The Braves are really, really good. Get used to it

Credit: Jason Getz / Jason.Getz@ajc.com

Credit: Jason Getz / Jason.Getz@ajc.com

Ten days ago, the Braves left New York having lost four of five to the Mets, whose lead in the National League East had grown to 6.5 games. The Braves had lost three in a row for the first time in 2022. They weren’t quite reeling, but they’d suffered a reversal. Over the past 13 months, they haven’t known many reversals.

In the week-plus since, Max Fried missed a start (concussion). Kyle Wright missed a start (arm fatigue). There’s no set date for Ozzie Albies (foot) to resume baseball activities.

And the Braves as a team? They’re 8-0.

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They scored 17 runs over two days in Boston. They swept Miami over four games that saw them start Jake Odorizzi, Kyle Muller, Ian Anderson and Bryce Elder. Only Odorizzi remains on the big-league roster. They’ve taken two from the Mets by the aggregate score of 18-1, paring their deficit to 3.5 games.

Oh, and Mike Soroka worked four scoreless innings in Rome on Tuesday, striking out eight of the first nine Greensboro Grasshoppers he faced. And 21-year-old Vaughn Grissom has an OPS of 1.184 after a week in the majors. And the contract of 21-year-old Michael Harris has been extended into the next decade. And the Mets just saw starting pitchers Carlos Carrasco and Taijuan Walker exit with injuries.

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We’ve known since June the Braves would make the playoffs. We know Albies can’t become an unrestricted free agent until November 2027. Ronald Acuña can’t until 2028. Matt Olson can’t until 2030. Harris can’t until 2032. Austin Riley can’t until 2033, by which time Max Scherzer will be 97. (Kidding.)

As much as anything in baseball can be known, we know the Braves should keep winning big for a long time. They’ve made the playoffs four years running. They’ve won a World Series. They’re rolling at the rate they were in the mid-1990s, a tantalizing image that serves as beacon and warning flare. Those Braves won their division over 14 consecutive completed seasons. They didn’t win a second World Series.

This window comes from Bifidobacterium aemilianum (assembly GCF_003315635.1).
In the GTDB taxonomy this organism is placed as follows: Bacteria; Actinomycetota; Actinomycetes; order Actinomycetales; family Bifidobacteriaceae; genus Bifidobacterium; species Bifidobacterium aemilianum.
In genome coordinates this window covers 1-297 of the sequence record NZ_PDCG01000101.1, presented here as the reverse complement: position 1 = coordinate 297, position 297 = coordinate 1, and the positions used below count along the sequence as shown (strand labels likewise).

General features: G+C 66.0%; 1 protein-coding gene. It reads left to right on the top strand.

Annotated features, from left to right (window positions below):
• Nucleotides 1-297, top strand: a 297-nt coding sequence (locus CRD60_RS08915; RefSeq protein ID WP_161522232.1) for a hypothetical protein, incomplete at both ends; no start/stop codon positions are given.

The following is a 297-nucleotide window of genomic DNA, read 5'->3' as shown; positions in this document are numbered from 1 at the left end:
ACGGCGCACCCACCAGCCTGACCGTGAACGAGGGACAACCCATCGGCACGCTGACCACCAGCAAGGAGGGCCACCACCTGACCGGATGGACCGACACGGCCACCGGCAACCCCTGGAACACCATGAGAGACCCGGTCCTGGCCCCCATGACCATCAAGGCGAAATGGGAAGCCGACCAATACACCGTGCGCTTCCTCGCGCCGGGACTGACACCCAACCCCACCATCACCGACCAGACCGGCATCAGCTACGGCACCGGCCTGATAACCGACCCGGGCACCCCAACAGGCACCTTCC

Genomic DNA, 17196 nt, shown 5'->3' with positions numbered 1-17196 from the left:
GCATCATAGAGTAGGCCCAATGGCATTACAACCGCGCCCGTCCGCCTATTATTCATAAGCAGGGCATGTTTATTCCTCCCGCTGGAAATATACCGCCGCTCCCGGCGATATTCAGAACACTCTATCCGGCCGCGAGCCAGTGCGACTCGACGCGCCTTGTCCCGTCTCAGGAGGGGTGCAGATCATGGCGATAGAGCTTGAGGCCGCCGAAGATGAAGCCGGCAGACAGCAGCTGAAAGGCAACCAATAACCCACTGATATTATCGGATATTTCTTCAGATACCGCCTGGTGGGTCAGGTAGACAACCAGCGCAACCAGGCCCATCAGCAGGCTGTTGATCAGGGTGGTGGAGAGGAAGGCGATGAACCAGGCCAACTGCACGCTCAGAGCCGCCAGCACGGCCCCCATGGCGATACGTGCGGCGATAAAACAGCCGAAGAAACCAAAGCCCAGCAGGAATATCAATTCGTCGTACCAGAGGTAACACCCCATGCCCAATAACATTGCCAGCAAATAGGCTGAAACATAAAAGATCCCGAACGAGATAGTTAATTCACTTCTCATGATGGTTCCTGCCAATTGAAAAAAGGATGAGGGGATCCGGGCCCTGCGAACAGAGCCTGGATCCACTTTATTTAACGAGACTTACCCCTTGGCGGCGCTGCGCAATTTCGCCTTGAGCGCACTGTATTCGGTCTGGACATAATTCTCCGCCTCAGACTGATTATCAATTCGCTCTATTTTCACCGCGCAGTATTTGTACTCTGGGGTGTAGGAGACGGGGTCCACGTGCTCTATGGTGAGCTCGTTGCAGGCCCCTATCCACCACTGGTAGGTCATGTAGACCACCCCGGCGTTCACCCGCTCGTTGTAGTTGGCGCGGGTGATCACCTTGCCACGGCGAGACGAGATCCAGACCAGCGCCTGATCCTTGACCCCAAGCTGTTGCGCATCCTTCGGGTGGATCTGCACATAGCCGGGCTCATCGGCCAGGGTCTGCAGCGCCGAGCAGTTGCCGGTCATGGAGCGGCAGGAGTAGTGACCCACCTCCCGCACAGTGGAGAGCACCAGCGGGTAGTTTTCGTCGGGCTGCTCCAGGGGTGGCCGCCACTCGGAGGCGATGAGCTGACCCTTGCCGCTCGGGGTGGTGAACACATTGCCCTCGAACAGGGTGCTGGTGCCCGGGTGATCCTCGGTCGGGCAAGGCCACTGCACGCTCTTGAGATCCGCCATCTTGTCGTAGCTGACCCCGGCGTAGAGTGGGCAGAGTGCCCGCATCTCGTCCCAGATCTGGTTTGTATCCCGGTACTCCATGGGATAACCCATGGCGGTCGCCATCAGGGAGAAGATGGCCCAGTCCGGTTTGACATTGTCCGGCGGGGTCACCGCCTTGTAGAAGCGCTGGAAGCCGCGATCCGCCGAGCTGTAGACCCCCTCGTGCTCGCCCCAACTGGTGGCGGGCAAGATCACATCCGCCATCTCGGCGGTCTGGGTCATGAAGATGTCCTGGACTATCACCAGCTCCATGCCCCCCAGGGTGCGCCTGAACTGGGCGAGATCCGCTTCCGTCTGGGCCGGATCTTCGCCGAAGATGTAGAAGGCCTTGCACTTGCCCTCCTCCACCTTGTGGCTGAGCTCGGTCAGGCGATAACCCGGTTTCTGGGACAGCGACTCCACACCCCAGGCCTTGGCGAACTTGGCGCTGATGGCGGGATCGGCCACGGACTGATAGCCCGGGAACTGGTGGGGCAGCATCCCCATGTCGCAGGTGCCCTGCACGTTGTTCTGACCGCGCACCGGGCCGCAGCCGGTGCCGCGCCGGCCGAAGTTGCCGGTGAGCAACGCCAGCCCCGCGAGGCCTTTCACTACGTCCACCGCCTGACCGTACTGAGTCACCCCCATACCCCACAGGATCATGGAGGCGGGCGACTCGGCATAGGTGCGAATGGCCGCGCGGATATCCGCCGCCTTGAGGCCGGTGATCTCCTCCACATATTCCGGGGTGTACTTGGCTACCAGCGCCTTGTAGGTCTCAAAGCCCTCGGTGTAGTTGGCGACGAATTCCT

Nothing in sports is guaranteed. This, though, is how it’s supposed to work. A franchise moves heaven and Earth to get good; then it moves heaven and Earth to stay that way. Freddie Freeman, face of the franchise, is gone. Dansby Swanson, hair of the franchise, will become a free agent this fall. The Braves spent big, both in prospects and dollars, to find Freeman’s replacement. They’ll do their darnedest to keep Swanson, who’ll draw MVP support. But Grissom isn’t a bad Plan B.

We say again: Soroka is the key player in this organization. If he can return to 2019 form, he’s at worst a No. 2 starter. He has been an All-Star. Fried just made the All-Star team. Wright didn’t miss by much. Spencer Strider’s biggest competition for NL Rookie of the Year plays center field behind him.

A word about Dana Brown, who runs the Braves’ scouting department. He took Strider with the 126th pick in 2021, Harris 98th in 2019, Grissom 337th the same year. After trading Shea Langeliers, Cristian Pache and Ryan Cusick for Olson, there’s not much left in the farm system. (ESPN ranks it MLB’s worst.) Still, the big-league club has drawn impact performances from three rookies who weren’t taken in Rounds 1 or 2. That’s value shopping.

Reality check: The Mets were scheduled to start Scherzer on Wednesday, Jacob deGrom on Thursday. Then the Astros arrive. This week could still go wrong. But the trick in baseball is to have answers for every week of every season. That’s why the Dodgers, the paradigm for ongoing excellence, never rest in their pursuit of depth, of somebody who, two weeks or two years from now, might help win a couple of games.

That’s the approach the Braves’ GM brought after two years in L.A. Soroka – we say yet again – is this club’s most important player. The most important person is Alex Anthopoulos, who’s just great.